Wednesday, November 26, 2008

400-408Michael Medved, host of The Michael Medved Show (, author of The 10 Big Lies About America: Combating Destructive Distortions About Our Nation, will be in Los Angeles Wednesday December 3rd (when he'll broadcast from the Nixon Library in Yorba Linda) and Thursday December 4th (when he'll be at the Victoria Gardens Cultural Center).  We talk about the #1 Big Lie, the American "genocide" of millions of Indians.
413-423Michael Medved, on Big Lie #2 dealing with slavery.
428-437The Real Stories of Thanksgiving
America 's "First" Thanksgiving[s]
Christopher Columbus and the Catholic missionaries who accompanied the Conquistadors surely prayed and offered thanksgiving to God in the New World, but the first official "Thanksgiving Day" was celebrated by the French Protestants in 1564.  Prominent Huguenot leader, Admiral Gaspard de Coligny, envisioned America a refuge for persecuted French Protestants.  He sponsored a group of Huguenots to found Ft. Caroline on Florida 's St. John's River.  The settlement struggled, but reinforcements came just in time to save it.  On June 30, 1564, the group celebrated their first Thanksgiving Festival.  Florida claims the first Thanksgiving. Sadly, the Huguenots were massacred by soldiers who claimed Florida for Spain.  Spanish Catholics established a missionary beachhead that prospered for generations in Florida and throughout the Southwest.  French Catholics extended their reach from Canada and Maine to the Great Lakes, south along the Mississippi to the Gulf Coast back to Florida .
Virginia, too, claims the first Thanksgiving!  In 1607, the first permanent English settlement was established in Jamestown.  As elsewhere, settlers were motivated by profit opportunity and faith.  Rev. Robert Hunt led the Englishmen in a Eucharist of thanksgiving and praise - consecrating the colony to God.  Unlike the Puritans northward, these settlers were rooted in the Anglican Church.
Americans draw their Thanksgiving vision from the Pilgrims and Puritans of Massachusetts.  We owe them the spirit that shaped the beginnings of the American social order: the Mayflower Compact; acknowledgement of God as the basis for civil and religious authority; and the dream that America could model Biblical Christianity in our political order and become a "city upon a hill."  Only half of the Pilgrims survived the first winter of 1620.  Miraculously helped by friendly Indians, a small band persevered through the meager harvest of 1621.  Governor William Bradford proclaimed the month of November to be dedicated to "Thanksgiving unto the Lord." 
In 1623, Bradford proclaimed another Thanksgiving - the Thanksgiving most Americans picture:  "In as much as the great Father has given us this year an abundant harvest of Indian corn, wheat, peas, beans, squashes, and garden vegetable, and has made the forests to abound with game and the sea with fish and clams, and inasmuch as he has protected us from the ravages of the savages, has spared us from pestilence and disease, has granted us freedom to worship God according to the dictates of our own conscience; now I, your magistrate, do proclaim that all ye Pilgrims, with your wives and ye little ones, do gather at ye meeting house, on ye hill, between the hours of 9 and 12 in the day time, on Thursday, November ye 29th, of the year of our Lord one thousand six hundred and twenty-three, and the third year since ye Pilgrims landed on ye Pilgrim Rock, there to listen to ye pastor and render thanksgiving to ye Almighty God for all His blessings. William Bradford, Ye Governor of Ye Colony."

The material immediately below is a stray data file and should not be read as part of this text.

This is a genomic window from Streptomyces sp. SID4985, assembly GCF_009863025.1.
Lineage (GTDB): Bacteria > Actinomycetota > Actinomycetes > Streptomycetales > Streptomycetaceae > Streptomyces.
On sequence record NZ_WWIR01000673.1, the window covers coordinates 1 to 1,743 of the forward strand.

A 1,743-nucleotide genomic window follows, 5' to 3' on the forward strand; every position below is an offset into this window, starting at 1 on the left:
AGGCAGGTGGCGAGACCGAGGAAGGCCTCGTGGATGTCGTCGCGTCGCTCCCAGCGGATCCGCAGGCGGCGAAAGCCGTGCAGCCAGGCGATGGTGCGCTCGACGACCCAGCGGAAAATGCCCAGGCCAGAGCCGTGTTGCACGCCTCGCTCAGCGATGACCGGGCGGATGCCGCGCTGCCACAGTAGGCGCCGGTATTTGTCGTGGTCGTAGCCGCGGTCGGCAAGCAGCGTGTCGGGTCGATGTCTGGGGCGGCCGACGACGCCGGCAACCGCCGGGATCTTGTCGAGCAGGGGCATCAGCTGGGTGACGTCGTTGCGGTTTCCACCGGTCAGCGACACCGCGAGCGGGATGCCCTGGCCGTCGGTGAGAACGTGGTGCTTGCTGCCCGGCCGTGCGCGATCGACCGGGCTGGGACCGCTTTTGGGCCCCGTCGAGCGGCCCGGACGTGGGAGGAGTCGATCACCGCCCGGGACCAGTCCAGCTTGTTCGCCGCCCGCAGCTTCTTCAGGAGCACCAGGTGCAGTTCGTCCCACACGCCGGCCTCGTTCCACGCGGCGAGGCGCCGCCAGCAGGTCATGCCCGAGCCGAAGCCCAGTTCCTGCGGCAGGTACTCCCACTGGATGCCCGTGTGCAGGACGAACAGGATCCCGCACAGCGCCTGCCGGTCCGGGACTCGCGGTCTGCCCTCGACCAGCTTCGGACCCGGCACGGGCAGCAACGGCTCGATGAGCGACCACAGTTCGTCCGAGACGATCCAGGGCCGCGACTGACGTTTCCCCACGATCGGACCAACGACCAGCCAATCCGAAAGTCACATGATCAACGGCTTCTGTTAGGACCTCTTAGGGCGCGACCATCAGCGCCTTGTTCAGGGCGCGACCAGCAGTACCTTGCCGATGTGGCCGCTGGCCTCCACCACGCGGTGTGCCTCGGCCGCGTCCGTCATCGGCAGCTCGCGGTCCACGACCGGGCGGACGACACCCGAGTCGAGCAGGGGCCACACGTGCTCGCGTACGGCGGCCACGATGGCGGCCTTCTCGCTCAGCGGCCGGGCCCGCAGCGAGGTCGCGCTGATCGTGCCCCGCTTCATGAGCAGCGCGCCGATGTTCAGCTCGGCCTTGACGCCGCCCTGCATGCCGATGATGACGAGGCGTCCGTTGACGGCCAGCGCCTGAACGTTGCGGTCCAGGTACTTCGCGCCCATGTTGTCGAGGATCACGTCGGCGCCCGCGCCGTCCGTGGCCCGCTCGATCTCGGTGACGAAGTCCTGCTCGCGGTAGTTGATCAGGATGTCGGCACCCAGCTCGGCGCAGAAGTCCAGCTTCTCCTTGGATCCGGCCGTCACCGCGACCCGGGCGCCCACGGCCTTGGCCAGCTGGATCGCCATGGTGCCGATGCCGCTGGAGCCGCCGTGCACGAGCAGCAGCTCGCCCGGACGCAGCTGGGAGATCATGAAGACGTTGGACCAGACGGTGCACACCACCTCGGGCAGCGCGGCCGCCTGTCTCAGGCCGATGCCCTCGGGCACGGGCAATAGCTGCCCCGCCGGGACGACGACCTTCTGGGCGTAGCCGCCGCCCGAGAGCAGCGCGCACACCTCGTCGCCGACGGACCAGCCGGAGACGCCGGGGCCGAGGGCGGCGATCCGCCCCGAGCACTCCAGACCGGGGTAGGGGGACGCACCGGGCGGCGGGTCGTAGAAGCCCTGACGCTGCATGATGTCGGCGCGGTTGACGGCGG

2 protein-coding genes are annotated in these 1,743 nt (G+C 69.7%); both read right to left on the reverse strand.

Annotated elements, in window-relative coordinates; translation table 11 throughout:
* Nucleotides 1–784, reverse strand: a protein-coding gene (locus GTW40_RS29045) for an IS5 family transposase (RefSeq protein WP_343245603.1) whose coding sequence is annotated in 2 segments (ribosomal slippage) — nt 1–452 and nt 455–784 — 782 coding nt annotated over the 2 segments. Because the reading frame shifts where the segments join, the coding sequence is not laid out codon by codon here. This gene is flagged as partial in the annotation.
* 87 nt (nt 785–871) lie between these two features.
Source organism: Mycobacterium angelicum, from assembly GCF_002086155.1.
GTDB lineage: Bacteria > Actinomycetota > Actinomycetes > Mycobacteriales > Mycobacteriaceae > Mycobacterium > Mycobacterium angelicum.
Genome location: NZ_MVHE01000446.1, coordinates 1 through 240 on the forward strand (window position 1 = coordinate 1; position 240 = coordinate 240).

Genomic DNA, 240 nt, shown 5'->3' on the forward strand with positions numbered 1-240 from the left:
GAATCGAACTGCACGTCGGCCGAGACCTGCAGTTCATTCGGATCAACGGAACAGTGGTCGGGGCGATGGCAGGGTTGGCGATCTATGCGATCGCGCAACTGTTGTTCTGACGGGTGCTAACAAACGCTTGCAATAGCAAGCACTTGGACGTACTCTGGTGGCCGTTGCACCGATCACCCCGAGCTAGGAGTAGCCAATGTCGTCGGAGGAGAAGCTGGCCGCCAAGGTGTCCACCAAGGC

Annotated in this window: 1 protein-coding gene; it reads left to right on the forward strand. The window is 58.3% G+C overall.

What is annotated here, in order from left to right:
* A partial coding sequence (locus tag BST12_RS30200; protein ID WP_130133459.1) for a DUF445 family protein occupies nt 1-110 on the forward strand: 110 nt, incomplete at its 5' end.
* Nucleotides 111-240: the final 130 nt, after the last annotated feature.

While Americans adhere to many faiths today, our national religious heritage derives from a broad range of early settlers.  Yet scholars agree that the New England Puritans were the predominant spiritual force in 17th century America (see Dictionary of Christianity in America, Daniel G. Reid, Editor, Intervarsity Press, 1990, American Quotations, Wm. Federer, Amerisearch, Inc., 2001).
• Elizabeth Armstrong, Christian Science Monitor (2002), The First Thanksgiving. 
She points out there are only two surviving historical sources to the first Thanksgiving:  (1) colonist Edward Winslow's letter to a friend dated December 1621, mentioning some of the food and activities, and (2) a book written by William Bradford in 1641, that was stolen then lost for almost 200 years, until it resurfaced again in 1854.  Here's a passage from Winslow's Letter,
"Our harvest being gotten in, our Governor sent four men on fowling, that so we might after a more special manner rejoice together, after we had gathered the fruit of our labors; they four in one day killed as much fowl as, with a little help beside, served the Company almost a week, at which time, among other Recreations, we exercised our Arms, many of the Indians coming amongst us, and among the rest their greatest King Massasoit, with some 90 men, whom for three days we entertained and feasted and they went out and killed five Deer, which they brought to the Plantation and bestowed on our Governor, and upon the Captain and others."